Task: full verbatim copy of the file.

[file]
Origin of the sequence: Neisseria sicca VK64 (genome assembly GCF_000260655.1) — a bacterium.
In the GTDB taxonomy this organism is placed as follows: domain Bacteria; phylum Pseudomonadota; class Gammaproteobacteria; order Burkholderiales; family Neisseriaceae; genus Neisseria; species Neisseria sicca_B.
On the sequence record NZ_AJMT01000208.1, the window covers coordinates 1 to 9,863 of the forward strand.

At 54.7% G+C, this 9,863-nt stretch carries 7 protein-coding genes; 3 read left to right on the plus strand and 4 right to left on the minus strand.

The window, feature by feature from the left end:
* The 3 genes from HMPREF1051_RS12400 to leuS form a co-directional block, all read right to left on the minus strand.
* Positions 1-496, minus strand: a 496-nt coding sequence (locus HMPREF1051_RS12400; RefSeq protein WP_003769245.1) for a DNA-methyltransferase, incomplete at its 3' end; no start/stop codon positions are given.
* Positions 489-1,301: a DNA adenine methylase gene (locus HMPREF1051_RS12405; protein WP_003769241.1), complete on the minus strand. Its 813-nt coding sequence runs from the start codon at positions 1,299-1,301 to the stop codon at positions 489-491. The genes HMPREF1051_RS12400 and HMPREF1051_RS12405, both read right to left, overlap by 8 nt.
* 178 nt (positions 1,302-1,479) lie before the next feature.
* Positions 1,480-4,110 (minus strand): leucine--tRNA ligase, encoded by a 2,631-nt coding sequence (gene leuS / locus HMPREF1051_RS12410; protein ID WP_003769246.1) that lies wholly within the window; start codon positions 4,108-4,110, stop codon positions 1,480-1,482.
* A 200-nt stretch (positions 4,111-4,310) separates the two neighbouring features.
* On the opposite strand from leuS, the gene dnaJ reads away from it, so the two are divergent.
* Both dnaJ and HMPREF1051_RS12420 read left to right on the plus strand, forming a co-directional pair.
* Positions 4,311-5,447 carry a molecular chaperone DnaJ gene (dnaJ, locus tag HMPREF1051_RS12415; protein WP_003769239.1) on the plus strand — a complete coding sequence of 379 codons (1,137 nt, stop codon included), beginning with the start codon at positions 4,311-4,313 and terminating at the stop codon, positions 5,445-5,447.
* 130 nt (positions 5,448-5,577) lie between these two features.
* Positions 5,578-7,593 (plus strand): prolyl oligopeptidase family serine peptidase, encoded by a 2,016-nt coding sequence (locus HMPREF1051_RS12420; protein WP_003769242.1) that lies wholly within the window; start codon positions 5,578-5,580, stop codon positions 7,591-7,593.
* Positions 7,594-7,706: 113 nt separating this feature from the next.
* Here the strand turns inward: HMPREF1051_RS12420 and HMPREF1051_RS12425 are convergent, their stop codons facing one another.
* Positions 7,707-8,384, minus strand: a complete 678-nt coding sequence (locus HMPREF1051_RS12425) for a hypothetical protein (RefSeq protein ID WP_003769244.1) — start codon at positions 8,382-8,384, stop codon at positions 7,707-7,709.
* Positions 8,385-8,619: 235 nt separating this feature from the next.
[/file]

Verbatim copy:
Origin of the sequence: Neisseria sicca VK64 (genome assembly GCF_000260655.1) — a bacterium.
In the GTDB taxonomy this organism is placed as follows: domain Bacteria; phylum Pseudomonadota; class Gammaproteobacteria; order Burkholderiales; family Neisseriaceae; genus Neisseria; species Neisseria sicca_B.
On the sequence record NZ_AJMT01000208.1, the window covers coordinates 1 to 9,863 of the forward strand.

At 54.7% G+C, this 9,863-nt stretch carries 7 protein-coding genes; 3 read left to right on the plus strand and 4 right to left on the minus strand.

The window, feature by feature from the left end:
* The 3 genes from HMPREF1051_RS12400 to leuS form a co-directional block, all read right to left on the minus strand.
* Positions 1-496, minus strand: a 496-nt coding sequence (locus HMPREF1051_RS12400; RefSeq protein WP_003769245.1) for a DNA-methyltransferase, incomplete at its 3' end; no start/stop codon positions are given.
* Positions 489-1,301: a DNA adenine methylase gene (locus HMPREF1051_RS12405; protein WP_003769241.1), complete on the minus strand. Its 813-nt coding sequence runs from the start codon at positions 1,299-1,301 to the stop codon at positions 489-491. The genes HMPREF1051_RS12400 and HMPREF1051_RS12405, both read right to left, overlap by 8 nt.
* 178 nt (positions 1,302-1,479) lie before the next feature.
* Positions 1,480-4,110 (minus strand): leucine--tRNA ligase, encoded by a 2,631-nt coding sequence (gene leuS / locus HMPREF1051_RS12410; protein ID WP_003769246.1) that lies wholly within the window; start codon positions 4,108-4,110, stop codon positions 1,480-1,482.
* A 200-nt stretch (positions 4,111-4,310) separates the two neighbouring features.
* On the opposite strand from leuS, the gene dnaJ reads away from it, so the two are divergent.
* Both dnaJ and HMPREF1051_RS12420 read left to right on the plus strand, forming a co-directional pair.
* Positions 4,311-5,447 carry a molecular chaperone DnaJ gene (dnaJ, locus tag HMPREF1051_RS12415; protein WP_003769239.1) on the plus strand — a complete coding sequence of 379 codons (1,137 nt, stop codon included), beginning with the start codon at positions 4,311-4,313 and terminating at the stop codon, positions 5,445-5,447.
* 130 nt (positions 5,448-5,577) lie between these two features.
* Positions 5,578-7,593 (plus strand): prolyl oligopeptidase family serine peptidase, encoded by a 2,016-nt coding sequence (locus HMPREF1051_RS12420; protein WP_003769242.1) that lies wholly within the window; start codon positions 5,578-5,580, stop codon positions 7,591-7,593.
* Positions 7,594-7,706: 113 nt separating this feature from the next.
* Here the strand turns inward: HMPREF1051_RS12420 and HMPREF1051_RS12425 are convergent, their stop codons facing one another.
* Positions 7,707-8,384, minus strand: a complete 678-nt coding sequence (locus HMPREF1051_RS12425) for a hypothetical protein (RefSeq protein ID WP_003769244.1) — start codon at positions 8,382-8,384, stop codon at positions 7,707-7,709.
* Positions 8,385-8,619: 235 nt separating this feature from the next.